As the sun sets on a challenging 2020 the staff and keepers at Blackpool Zoo are reflecting on the positives and looking forward to a brighter 2021. 

The year started just like any other with the annual animal head count and planning for events, school visits and everything else for an action-packed 12 months. 

In January massive wild fires devastated Australia and the wildlife casualties were enormous, so the zoo launched a fundraising campaign to send money to the hardest hit areas. 

A raffle of 'money can’t buy' prizes as well as the proceeds of the Rainbow Landings Lorikeet feeding activities on Australia day raised more than £3500.

February marked the arrival of a beautiful Bactrian camel calf, who was named Ciara after the storm that was raging while her mum was giving birth to her.

As news of Covid-19 intensified in March, it soon became clear that the nation would be entering an unprecedented time and staff watched, along with the rest of the UK as the Prime Minister announced the first national lockdown.

Catering, office, education and customer service staff left the zoo with heavy hearts on furlough while keepers kept on keeping to take care of more than 1000 animals and a small team of management, maintenance, grounds and cleaning staff remained to plan for when the doors could open again.

Apart from the absence of visitors, life went on as normal for the animals. Keepers shared pictures of life in a closed zoo on social media for all to see and everyone was able to keep up to date with what their favourite animals had been getting up to.

Spring is birthing season, pandemic or not, and lots of cute newbies made their entrance into the world during lockdown.

First up, an adorable porcupette arrived on a sunny April morning and, as the weather warmed up the zoo’s youngest elephant, Esha, enjoyed daily showers and playtime. Yet, during the Easter weekend, when the zoo should be teeming with happy families celebrating the school holidays, the gates remained locked. 

The sun seemed to shine for the whole of May and while the trees and flowers were at their best, the zoo welcomed some young capybara to its group. The zoo is usually only closed on Christmas Day so seeing it empty during the lovely Spring weather was a first for keepers.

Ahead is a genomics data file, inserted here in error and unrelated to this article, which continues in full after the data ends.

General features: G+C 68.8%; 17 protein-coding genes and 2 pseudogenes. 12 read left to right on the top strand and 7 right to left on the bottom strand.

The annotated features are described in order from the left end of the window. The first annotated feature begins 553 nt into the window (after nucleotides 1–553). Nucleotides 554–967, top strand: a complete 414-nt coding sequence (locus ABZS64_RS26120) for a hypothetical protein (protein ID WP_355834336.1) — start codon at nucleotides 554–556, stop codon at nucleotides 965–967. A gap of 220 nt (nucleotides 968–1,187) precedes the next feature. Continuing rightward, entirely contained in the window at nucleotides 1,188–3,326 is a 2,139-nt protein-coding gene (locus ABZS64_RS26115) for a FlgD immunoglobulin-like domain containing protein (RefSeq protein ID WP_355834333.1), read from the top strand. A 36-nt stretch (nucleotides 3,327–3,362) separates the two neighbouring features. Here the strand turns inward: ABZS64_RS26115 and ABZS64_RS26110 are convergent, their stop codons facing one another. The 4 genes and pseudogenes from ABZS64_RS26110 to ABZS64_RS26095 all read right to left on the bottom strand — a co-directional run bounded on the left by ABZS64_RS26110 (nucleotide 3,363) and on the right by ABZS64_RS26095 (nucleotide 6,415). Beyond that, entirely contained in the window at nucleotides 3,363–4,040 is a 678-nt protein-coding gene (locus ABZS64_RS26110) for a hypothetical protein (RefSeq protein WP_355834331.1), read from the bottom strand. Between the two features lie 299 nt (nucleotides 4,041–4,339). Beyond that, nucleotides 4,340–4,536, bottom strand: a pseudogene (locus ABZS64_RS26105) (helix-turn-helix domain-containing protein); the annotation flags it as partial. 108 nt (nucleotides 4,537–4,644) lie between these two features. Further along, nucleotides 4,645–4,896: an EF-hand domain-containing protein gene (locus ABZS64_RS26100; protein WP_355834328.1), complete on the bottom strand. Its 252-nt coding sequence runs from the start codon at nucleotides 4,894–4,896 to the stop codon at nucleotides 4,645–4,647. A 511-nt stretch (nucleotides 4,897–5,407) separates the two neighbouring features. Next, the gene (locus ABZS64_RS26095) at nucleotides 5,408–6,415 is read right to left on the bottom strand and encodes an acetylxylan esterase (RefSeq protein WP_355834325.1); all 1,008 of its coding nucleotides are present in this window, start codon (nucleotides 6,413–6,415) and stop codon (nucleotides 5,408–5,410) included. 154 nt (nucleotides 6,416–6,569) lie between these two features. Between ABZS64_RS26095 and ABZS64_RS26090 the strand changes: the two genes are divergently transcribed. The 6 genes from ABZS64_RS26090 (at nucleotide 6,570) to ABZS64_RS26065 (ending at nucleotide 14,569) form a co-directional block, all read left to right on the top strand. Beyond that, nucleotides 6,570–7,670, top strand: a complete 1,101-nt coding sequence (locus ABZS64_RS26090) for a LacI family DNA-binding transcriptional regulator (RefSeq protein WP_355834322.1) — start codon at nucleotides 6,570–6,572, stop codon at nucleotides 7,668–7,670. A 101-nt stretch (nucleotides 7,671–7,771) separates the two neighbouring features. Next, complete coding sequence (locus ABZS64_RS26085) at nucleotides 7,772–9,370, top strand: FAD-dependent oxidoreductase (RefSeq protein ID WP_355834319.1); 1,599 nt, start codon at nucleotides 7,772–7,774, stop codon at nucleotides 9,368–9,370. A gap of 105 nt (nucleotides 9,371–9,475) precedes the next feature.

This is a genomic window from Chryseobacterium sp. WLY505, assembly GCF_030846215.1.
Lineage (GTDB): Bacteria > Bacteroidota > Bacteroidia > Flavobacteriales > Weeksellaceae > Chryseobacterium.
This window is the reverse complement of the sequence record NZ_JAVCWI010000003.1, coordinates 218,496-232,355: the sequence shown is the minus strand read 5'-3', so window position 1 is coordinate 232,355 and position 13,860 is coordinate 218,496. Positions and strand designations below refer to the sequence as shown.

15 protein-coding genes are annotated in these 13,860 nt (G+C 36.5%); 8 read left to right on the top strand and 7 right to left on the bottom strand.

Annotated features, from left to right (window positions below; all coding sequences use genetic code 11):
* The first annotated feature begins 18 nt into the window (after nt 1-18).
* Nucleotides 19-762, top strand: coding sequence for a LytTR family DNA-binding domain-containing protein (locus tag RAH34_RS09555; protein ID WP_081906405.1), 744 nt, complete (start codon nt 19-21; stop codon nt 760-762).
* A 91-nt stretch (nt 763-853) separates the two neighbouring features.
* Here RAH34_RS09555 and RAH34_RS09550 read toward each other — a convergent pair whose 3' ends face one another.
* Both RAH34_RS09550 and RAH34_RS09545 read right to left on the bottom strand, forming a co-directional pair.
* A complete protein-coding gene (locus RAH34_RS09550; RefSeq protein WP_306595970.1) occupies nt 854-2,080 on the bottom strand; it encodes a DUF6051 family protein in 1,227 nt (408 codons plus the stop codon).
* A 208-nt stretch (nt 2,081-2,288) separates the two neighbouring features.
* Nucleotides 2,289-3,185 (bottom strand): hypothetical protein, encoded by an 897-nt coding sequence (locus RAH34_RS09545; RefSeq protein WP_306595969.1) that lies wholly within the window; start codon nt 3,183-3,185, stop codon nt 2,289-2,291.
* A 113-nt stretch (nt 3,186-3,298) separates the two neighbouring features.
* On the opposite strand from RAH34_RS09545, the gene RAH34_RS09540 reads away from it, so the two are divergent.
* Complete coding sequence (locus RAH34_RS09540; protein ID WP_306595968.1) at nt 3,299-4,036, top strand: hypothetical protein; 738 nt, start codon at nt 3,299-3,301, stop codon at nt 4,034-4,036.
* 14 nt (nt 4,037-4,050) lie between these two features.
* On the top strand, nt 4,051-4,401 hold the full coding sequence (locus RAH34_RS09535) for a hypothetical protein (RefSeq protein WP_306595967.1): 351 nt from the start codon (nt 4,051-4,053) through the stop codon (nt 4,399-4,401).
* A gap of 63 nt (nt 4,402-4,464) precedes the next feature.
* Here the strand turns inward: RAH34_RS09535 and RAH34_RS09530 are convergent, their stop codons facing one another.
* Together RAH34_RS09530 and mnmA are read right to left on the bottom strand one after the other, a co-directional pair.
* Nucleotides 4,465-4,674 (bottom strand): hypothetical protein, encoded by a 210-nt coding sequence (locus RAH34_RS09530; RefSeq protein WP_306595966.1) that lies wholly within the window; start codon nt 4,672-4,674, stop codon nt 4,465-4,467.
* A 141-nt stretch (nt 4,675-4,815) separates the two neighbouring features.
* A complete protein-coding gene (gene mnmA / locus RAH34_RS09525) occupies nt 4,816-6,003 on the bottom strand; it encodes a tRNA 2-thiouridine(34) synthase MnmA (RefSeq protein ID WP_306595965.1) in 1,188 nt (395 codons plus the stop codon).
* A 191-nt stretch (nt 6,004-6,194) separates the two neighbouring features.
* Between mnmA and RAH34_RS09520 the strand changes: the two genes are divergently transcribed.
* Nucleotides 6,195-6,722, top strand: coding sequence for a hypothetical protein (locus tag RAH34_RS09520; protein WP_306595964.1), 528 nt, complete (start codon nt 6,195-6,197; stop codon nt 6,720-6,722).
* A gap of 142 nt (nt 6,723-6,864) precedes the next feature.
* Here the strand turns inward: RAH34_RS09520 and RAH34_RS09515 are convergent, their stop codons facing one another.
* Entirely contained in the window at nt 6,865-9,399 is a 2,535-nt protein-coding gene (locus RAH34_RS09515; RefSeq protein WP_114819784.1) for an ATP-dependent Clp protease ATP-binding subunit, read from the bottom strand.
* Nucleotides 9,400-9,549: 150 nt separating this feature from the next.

June saw the arrival of another, not so little, bundle of joy – a baby giant anteater alongside the welcome news from a delighted keeping team that the elephant herd was fully integrated!

As the country slowly started to unlock, the news came that zoos could finally welcome people back - the staff then put the final details in place to make it Covid-19 Secure.

Visitors were required to follow social distancing guidelines, onsite signage and make regular use of the additional hand sanitation points.  A new Visitor Services Hub and Visitor Services Team was set up to help with queries and questions and there was enhanced and increased cleaning and disinfecting of all areas.

Toilets were open and manned by attendants to manage numbers within the facilities. Short podcasts replaced the suspended daily talks, feeds and displays. 

The summer that followed looked very different to years gone by, but people still enjoyed spending time at the zoo and catching up with their favourite animals. 

New babies including Red titi monkeys, rhea chicks, a sitatunga and the zoo’s first ever parent reared Caribbean flamingo all made their debuts during July and August and as summer faded to autumn people continued to flock to the zoo and enjoy the great outdoors.

October saw the one-year anniversary of Emmet the elephant’s arrival at Blackpool Zoo and as the school holidays once again approached staff devised two spooktacular ‘socially distanced’ trails that captured the imagination of people of all ages!

The ingenious idea infused the historic site’s past and present to produce a spine-tingling tale of a missing pilot. A plane, donated by Blackpool Airport, was the stunning centre piece. 

Sadly, as another national lockdown was announced the gates closed once again, with staff taking on the same stoic attitudes of keeping calm and carrying on.

When the zoo reopened again, all indoor animal houses were closed and cafés remained takeaway only to comply with the Tier 3 restrictions. 

However, visitors have put their wellies on, dug out their woollies, wrapped up warm and enjoyed plenty of fresh air as they explore the zoo.

With Christmas upon us, it remains business as usual for keepers as they work 365 days a year feeding, cleaning out and caring for more than 1000 residents. 

That includes giving them suitable festive treats including mash potato snowmen and Christmas trees for the primates, carrots and hay for the reindeer, donkeys and other herbivores and meaty treats for the carnivorous creatures.

Darren Webster, Director at Blackpool Zoo, said: “It has been an incredibly difficult year for people across the world and I am hugely proud of the entire team here at Blackpool Zoo.

“Their attitude throughout the pandemic has been exemplary and while it was sad not seeing visitors, they supported each other throughout the year.

“As 2020 draws to a close, we are feeling positive that 2021 will be different and that normality will start to return.

“In the meantime, we would all like to thank everyone that has visited us this year, it’s been great to welcome you back once again and we hope that you enjoy your time at the zoo in the coming weeks.”  




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